image by jnarin, flickr artist

you’ve seen people hunt and peck when they’re typing; those guys that use only two fingers and have no understanding of how to navigate around a qwerty keyboard. it’s incredibly inefficient, and sometimes pathetic.

sometimes it’s so bad that you actually remove the keyboard from a person’s control and type in whatever needs to be said yourself because it’s just faster than the alternative. well if you wouldn’t put up with someone’s typing that way, why would you put up with hunting and pecking in your business processes?

a lot of our tools now-a-days have become really powerful. you don’t have to wait long — if at all — to see results in your work. your elaborate spreadsheets update in real time, email and instant messaging dominate our daily communications, and hundreds and even thousands of lines of code compile in mere seconds. it’s easy to let this ‘instant-on’ functionality dictate how we approach our problems.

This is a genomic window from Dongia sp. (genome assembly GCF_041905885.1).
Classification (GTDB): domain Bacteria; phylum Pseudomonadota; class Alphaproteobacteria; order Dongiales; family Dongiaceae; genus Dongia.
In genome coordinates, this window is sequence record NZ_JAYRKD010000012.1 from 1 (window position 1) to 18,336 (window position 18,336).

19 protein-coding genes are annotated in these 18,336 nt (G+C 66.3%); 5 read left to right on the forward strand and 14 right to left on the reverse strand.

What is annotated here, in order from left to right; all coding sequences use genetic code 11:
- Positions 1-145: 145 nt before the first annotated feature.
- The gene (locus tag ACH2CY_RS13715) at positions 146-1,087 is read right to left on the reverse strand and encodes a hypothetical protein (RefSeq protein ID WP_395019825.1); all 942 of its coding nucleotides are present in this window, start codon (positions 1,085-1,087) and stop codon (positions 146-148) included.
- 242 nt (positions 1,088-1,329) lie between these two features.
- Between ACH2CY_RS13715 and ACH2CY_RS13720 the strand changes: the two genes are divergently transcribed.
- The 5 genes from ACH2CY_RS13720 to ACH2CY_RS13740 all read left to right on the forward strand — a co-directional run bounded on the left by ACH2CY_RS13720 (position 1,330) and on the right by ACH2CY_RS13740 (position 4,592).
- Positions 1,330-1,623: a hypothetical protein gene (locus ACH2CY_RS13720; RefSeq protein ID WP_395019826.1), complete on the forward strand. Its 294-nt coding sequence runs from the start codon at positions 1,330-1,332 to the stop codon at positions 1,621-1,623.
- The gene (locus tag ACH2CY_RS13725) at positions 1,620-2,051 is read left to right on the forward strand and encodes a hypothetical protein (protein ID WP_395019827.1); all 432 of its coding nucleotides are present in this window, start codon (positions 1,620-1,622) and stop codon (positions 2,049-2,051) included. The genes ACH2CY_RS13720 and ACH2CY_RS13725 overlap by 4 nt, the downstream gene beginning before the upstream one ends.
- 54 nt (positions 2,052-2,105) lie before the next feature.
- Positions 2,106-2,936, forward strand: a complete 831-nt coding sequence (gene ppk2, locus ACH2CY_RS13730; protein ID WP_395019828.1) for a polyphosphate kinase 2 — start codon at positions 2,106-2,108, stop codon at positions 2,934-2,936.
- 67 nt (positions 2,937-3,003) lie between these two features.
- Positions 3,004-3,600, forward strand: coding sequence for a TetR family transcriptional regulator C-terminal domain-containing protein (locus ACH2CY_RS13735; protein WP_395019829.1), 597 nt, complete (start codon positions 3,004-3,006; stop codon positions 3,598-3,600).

spreadsheet not working? tweak this formula. code not compiling? make a quick edit and try again. end users having problems with the system? run another backend data load.

what we really need to be doing, however, is assessing the problem at the core of whatever it is we’re talking about. let’s go back to basics. what is it that your spreadsheet really needs to be doing? what are all the inputs for your formulas? what’s the progression from one calculation to the other? write these things down. make a flowchart, baby! if you fully understand what you need to get done, you’ll have an easier time getting there.

it won’t give you an instant answer, but chances are you’ll save yourself a lot of aggravation (and multiple rounds of work and rework) in the long run. hunting and pecking is for rookies; it’s time to graduate to a more efficient approach.